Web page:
In a study done by Rommie Amaro and colleagues at the University of California San Diego, Maynooth University (Ireland), and the University of Texas at Austin, it has been discovered that certain Glycans, or a sugar molecule chain bound to the SARS-CoV-2 spike proteins, could be a real reason that SARS-CoV-2 can easily enter our bodies.
In order for a human– or a host cell– to be infected with COVID-19, the actual virus (SARS-CoV-2) must infiltrate the host cells. As SARS-CoV-2 is covered in spike proteins, these proteins dock up with a host cell receptor called ACE2, which is embedded in the cellular membrane. In order for the virus to successfully dock with the receptor, it must change its shape in order to expose the Receptor Binding Domain (RBD), or exactly where the spike protein docks with ACE2.
At the specific spike protein/ACE2 docking points, the spike proteins are covered in Glycans, or sugar molecules. These glycans have the ability to protect the virus from the host cell’s immune system. Relating the importance of the glycans and the immune system to our class, we have heavily researched the roles of sugars in molecular processes and pathways and the functions of the immune system. With this knowledge, we are able to see, recognize, and understand how powerful and prevalent the glycan is in guarding the virus against our usually strong, organized immune system attacks. As the scientists in the study processed the information about the glycans, they were intrigued to discover how it could possibly lead to easier rates of infection.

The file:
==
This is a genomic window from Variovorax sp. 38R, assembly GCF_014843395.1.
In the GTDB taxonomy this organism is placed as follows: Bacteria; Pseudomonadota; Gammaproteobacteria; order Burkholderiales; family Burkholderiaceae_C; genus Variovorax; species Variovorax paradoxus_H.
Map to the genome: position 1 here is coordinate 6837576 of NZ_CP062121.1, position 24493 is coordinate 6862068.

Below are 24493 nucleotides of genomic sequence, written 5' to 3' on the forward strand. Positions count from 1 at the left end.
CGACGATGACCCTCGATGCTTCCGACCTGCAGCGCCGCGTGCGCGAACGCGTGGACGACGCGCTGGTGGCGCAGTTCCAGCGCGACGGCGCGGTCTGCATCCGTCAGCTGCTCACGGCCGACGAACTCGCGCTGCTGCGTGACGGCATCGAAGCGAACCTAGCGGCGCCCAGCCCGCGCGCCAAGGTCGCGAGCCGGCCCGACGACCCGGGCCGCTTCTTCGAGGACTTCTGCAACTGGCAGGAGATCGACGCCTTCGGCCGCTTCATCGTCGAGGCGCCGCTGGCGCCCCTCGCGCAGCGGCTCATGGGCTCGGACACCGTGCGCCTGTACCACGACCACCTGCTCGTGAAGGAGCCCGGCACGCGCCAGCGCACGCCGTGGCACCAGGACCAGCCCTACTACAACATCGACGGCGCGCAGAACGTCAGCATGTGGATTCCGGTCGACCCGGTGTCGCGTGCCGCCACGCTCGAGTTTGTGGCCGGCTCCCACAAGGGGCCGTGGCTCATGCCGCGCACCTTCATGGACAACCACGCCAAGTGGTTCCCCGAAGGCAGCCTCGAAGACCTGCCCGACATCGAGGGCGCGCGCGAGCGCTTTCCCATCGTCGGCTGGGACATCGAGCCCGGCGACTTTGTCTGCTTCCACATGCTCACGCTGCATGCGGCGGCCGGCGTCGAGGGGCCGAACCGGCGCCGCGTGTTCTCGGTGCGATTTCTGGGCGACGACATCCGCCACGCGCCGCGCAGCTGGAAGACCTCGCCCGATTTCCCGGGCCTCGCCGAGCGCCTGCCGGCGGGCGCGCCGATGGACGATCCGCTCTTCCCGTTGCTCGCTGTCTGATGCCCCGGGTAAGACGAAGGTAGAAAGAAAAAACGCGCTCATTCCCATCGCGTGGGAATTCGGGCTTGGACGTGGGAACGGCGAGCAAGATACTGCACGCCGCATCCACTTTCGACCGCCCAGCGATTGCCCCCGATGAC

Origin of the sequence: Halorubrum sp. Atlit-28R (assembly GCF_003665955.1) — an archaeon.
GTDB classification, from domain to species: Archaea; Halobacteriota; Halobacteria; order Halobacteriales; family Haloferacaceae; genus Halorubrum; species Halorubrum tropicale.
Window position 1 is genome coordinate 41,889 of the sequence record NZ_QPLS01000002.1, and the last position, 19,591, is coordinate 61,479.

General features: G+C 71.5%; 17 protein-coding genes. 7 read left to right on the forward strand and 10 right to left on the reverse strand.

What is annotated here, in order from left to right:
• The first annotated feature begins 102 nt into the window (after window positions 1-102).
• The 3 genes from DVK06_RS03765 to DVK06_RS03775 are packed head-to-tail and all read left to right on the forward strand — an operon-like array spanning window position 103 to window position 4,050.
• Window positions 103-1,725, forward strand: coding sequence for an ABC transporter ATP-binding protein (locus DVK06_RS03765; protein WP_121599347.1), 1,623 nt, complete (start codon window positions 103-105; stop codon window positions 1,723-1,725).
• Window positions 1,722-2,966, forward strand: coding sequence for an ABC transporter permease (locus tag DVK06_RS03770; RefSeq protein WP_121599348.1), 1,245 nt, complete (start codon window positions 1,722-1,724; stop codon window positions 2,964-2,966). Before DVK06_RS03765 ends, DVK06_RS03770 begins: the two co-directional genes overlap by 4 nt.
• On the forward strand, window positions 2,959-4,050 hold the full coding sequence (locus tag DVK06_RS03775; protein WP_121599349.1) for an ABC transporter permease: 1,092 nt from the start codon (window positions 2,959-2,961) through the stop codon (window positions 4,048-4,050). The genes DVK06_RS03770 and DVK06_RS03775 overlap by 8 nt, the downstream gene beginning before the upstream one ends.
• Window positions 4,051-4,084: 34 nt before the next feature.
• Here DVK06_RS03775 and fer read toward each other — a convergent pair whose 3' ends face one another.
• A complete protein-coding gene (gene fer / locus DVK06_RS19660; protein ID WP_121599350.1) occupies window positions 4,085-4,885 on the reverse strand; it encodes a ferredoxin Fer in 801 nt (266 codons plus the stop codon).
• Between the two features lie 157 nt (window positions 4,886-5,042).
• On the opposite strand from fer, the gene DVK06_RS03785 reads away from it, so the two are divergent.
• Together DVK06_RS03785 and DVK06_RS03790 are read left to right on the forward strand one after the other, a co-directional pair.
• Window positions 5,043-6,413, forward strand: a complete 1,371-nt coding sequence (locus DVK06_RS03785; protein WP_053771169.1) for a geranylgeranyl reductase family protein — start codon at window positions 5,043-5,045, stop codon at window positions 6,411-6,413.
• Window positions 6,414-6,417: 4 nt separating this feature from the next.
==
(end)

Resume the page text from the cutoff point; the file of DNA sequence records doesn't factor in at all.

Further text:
To begin, they used dynamic computer models to simulate the glycan-covered spike proteins docked to the ACE2 in the cell membrane. They were able to deduct that the glycans help optimize the spike protein’s effort to expose its RBD. Thus, the glycans actively allowed easier infection through an easier docking experience. However, they also uncovered that the glycans only bound to certain spike proteins, meaning that the immune system, but specifically antibodies, could attack the virus at these docking points. Posing as an extremely positive discovery, the absence of glycans in certain docking points inspired the team to see if they could get rid of the glycans in total. Through Biolayer Interferometry, or technology that allows you to record biomolecular interactions, they were able to successfully mutate the spike protein so it didn’t have glycans anymore– thus, reducing SARS-CoV-2’s ability to bind to ACE2.
The concept of removing the glycans from the spike proteins has been a major point of research in vaccine production. Although vaccines being made by Pfizer and Moderna are revolved around MRNA, ideas like debilitating the virus-protecting glycans are extremely revolutionary and could lead to possible amazing breakthroughs in the future.